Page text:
This tipping of the scales alone could be enough to make comprehensive plans too unaffordable for most individuals, forcing them out of coverage. Those looking to join a comprehensive plan will still be eligible to receive a tax credit in BCRA. However, out-of-pocket costs for deductibles and premiums would remain unbelievably unaffordable. For example, the CBO estimates that a 64-year old earning $11,500 would still need to pay $4,800 for a comprehensive health insurance plan.

Pre-tax money could be used to pay for premiums. Americans enrolled in health savings accounts (HSA), nearly 29% of workers, could now use this money to pay for premiums in addition to their co-pays and co-insurances. This is a great added benefit to those with HSAs, but falls short as a stand-alone option for those who struggle to afford health insurance premiums in the first place. And, as you may know if you have an HSA, this often doesn’t cover the entire cost of a premium.

Wealthy Americans would get less of a tax cut in the revised BCRA. The previous bill included more than $500 billion in tax cuts for high-income individuals and manufacturers. Republican writers decided to extend both a 0.9% investment tax and 3.8% Medicare payroll surtax from ACA that target wealthier individuals.

Keeping these two taxes in place would net the government an estimated $231 billion in revenue over the next decade, and eliminate some of the benefits high-income Americans would have received under the first draft.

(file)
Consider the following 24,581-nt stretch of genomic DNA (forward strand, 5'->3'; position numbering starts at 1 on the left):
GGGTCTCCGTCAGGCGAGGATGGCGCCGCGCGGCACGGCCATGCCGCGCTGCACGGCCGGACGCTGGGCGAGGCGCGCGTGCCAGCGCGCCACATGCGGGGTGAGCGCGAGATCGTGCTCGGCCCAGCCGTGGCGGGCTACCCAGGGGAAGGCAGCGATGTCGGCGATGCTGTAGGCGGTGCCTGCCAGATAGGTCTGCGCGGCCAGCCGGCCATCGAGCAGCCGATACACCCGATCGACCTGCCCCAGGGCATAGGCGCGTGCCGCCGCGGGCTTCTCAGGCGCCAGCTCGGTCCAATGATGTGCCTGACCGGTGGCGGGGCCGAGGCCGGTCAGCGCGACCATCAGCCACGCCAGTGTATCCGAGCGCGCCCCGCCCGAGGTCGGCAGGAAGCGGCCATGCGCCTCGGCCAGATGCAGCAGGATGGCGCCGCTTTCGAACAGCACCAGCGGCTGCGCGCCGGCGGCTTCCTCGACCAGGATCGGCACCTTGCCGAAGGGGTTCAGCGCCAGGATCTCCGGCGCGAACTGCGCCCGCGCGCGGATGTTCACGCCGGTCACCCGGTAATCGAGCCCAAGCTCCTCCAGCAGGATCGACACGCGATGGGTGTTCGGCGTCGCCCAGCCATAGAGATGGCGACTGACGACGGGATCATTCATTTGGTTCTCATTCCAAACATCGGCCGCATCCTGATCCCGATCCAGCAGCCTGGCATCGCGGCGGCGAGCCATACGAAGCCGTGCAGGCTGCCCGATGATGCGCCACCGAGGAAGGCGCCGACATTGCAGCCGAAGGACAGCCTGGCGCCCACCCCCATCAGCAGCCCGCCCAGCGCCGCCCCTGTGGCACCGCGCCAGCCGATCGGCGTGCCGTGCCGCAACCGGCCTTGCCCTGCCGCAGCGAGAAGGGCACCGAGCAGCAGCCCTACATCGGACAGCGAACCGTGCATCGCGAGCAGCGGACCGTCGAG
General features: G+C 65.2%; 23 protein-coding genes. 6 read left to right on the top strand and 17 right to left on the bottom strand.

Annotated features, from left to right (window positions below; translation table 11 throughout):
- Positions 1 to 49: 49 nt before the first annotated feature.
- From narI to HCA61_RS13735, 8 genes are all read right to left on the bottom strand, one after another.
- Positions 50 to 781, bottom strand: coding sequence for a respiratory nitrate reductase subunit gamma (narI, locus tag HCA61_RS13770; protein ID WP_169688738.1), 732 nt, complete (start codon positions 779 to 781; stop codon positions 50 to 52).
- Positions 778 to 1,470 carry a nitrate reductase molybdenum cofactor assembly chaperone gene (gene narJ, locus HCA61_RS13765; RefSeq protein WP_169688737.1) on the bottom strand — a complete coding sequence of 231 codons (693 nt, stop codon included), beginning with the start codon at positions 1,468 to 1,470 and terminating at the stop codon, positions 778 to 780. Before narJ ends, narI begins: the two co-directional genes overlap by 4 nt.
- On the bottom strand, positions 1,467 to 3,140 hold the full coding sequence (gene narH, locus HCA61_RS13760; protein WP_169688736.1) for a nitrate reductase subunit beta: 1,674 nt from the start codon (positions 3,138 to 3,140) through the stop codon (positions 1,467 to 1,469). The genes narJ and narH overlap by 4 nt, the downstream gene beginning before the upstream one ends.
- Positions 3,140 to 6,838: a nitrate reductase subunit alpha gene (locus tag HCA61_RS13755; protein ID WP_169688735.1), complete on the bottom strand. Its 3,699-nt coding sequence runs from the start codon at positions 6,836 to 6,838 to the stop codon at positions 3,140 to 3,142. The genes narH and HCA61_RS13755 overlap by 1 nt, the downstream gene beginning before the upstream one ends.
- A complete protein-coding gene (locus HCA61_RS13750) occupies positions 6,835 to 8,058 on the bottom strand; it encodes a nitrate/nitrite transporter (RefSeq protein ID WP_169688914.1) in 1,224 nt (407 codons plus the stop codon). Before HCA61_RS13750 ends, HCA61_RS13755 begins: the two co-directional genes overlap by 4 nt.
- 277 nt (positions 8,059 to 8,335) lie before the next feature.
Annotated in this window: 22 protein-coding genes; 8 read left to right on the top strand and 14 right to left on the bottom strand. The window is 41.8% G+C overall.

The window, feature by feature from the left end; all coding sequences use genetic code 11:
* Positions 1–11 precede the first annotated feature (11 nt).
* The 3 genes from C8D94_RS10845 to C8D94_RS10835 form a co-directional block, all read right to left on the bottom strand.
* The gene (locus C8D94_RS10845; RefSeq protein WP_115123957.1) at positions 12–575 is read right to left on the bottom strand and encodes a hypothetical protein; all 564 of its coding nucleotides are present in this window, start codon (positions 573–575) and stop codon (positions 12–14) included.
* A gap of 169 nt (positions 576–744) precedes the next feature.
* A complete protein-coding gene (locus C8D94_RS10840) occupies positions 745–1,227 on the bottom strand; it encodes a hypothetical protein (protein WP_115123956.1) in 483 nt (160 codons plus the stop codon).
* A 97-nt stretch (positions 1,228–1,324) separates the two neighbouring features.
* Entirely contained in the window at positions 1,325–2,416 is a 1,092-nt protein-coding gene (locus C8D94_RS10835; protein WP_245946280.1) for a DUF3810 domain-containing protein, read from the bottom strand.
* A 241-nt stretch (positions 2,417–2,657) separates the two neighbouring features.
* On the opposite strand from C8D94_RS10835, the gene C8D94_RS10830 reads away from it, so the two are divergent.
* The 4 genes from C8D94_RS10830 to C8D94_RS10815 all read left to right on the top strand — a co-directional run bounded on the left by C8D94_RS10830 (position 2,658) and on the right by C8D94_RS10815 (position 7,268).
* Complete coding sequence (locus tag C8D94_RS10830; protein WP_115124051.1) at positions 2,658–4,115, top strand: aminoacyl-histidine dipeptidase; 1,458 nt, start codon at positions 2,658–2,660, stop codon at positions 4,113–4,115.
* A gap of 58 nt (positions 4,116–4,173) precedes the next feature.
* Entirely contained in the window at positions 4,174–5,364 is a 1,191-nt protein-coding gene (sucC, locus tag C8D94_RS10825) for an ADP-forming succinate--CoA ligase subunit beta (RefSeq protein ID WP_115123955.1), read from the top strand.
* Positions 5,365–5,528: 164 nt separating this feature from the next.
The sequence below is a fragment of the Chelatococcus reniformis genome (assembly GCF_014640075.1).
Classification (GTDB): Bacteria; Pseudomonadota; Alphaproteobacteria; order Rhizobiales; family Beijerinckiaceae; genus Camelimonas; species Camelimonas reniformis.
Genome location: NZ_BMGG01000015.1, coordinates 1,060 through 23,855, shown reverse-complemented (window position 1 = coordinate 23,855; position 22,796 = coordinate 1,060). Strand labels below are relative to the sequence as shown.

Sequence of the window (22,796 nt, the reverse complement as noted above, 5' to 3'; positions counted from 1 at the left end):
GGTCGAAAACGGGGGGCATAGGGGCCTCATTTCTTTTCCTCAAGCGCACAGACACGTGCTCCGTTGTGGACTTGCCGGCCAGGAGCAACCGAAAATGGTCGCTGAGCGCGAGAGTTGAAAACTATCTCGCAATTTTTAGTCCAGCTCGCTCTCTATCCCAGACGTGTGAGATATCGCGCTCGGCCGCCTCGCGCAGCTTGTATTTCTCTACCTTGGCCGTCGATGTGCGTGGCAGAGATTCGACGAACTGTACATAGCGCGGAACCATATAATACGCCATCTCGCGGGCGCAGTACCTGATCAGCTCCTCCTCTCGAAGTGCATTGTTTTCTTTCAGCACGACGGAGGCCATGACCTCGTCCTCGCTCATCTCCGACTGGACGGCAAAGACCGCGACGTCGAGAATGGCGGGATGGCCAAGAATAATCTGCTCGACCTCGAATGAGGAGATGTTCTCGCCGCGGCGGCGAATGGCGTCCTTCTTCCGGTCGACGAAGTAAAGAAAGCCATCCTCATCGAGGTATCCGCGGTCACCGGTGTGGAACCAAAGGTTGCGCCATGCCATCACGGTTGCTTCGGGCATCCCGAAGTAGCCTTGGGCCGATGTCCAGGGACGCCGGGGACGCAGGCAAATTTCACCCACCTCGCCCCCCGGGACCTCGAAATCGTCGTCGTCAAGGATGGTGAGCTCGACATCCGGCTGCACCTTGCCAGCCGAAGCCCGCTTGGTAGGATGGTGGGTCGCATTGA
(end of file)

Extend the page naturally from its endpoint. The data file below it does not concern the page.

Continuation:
Finally, the revised bill provides $45 billion to combat opioid abuse. But as Joshua Sharfstein, professor at the Johns Hopkins Bloomberg School of Public Health, says

The $45 billion they’ve added is a drop in the bucket compared to the amount of money that would be lost in the Medicaid cuts ($800 billion). It’s a tiny fraction of what Medicaid is already providing millions of people.

Think about it. Those addicted to and abusing pain-killing drugs need actual care through sustained coverage – which Medicaid provides – rather than an indiscriminate number of dollars. When you consider that funding for this opioid abuse program constitutes less than 6% of the total cuts imposed to Medicaid, it is sadly apparent that this is included mostly as political leverage. That is, ammunition for BCRA’s supporters to attack those who oppose the bill as a whole for any other legitimate reason.

Despite these poorly addressed flaws, a vote could happen this week. The voice of the people has made a difference at each step of the healthcare reform process. With just 12% approval and millions of lives at stake, BCRA will require sustained pressure on our elected officials. You can use the Trumpcare Toolkit to reach make your voice heard, and if you’re a member of the medical community searching for the right words, here is a great perspective to get you started.

Image: Digg

H.R. 1628, Better Care Reconciliation Act

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The Congressional Budget Office (CBO) and Joint Committee on Taxation (JCT) released their completed report on the Senate’s highly anticipated “Better Care Reconciliation Act” (BCRA) earlier today. In general, the major provisions of this bill are:

  • Elimination of the individual and employer mandates
  • 3-year phasing out of Medicaid expansion in 2021 and a general cut to Medicaid (which covers 1 in 5 Americans and probably a lot more than you think)